'That I have given no answer all this while;

"

My mind was troubled with deep melancholy. 'The cause why I have brought this army hither, Is-to remove proud Somerset from the king, 'Seditious to his grace, and to the state.

Buck. That is too much presumption on thy

part:

But if thy arms be to no other end,
The king hath yielded unto thy demand;
The duke of Somerset is in the Tower.
York. Upon thine honour, is he prisoner?
Buck, Upon mine honour, he is prisoner.
'York. Then, Buckingham, I do dismiss my

powers.

Soldiers, I thank you all: disperse yourselves; Meet me to-morrow in Saint George's field, You shall have pay, and every thing you wish. *And let my sovereign, virtuous Henry, *Command my eldest son,-nay, all my sons, *As pledges of my fealty and love, *I'll send them all as willing as I live; *Lands, goods, horse, armour, any thing I have *Is his to use, so Somerset may die. 'Buck. York, I commend this kind submission: We twain will go into his highness' tent.

(1) i. e. Balance my hand.

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Iden. May Iden live to merit such a bounty, And never live but true unto his liege!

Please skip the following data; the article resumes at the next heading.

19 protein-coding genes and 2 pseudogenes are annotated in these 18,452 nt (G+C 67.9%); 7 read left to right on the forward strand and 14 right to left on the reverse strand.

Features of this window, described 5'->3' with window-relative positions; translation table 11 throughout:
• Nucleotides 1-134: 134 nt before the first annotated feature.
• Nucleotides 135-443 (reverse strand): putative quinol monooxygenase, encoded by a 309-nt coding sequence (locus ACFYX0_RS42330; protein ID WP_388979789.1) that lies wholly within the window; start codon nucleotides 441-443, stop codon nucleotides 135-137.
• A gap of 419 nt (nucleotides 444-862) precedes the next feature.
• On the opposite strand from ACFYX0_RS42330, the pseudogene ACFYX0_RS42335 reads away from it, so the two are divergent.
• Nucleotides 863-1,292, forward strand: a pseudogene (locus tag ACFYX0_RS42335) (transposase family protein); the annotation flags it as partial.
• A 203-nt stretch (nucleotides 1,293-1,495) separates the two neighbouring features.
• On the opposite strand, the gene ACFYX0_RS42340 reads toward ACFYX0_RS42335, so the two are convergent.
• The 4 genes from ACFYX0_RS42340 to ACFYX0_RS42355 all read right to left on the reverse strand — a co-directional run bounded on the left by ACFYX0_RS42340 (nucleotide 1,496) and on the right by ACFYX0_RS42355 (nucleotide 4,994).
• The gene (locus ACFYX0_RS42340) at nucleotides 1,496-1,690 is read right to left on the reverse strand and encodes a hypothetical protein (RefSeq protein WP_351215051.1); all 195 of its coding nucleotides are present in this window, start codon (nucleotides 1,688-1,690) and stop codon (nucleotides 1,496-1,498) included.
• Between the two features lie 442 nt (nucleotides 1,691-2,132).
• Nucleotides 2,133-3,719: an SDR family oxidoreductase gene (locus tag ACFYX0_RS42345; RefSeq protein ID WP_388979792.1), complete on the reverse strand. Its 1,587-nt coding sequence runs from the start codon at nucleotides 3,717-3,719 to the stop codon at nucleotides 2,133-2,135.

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O, let me view his visage, being dead,

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That living wrought me such exceeding trouble. Tell me, my friend, art thou the man that slew him? Iden. I was, an't like your majesty.

'K. Hen. How art thou call'd? and what is thy degree?

Iden. Alexander Iden, that's my name; A poor esquire of Kent, that loves his king. *Buck. So please it you, my lord, 'twere not

amiss

'K. Hen. See, Buckingham! Somerset comes with the queen ;

'Go, bid her hide him quickly from the duke. Enter Queen Margaret and Somerset.

'Q. Mar. For thousand Yorks he shall not hide his head,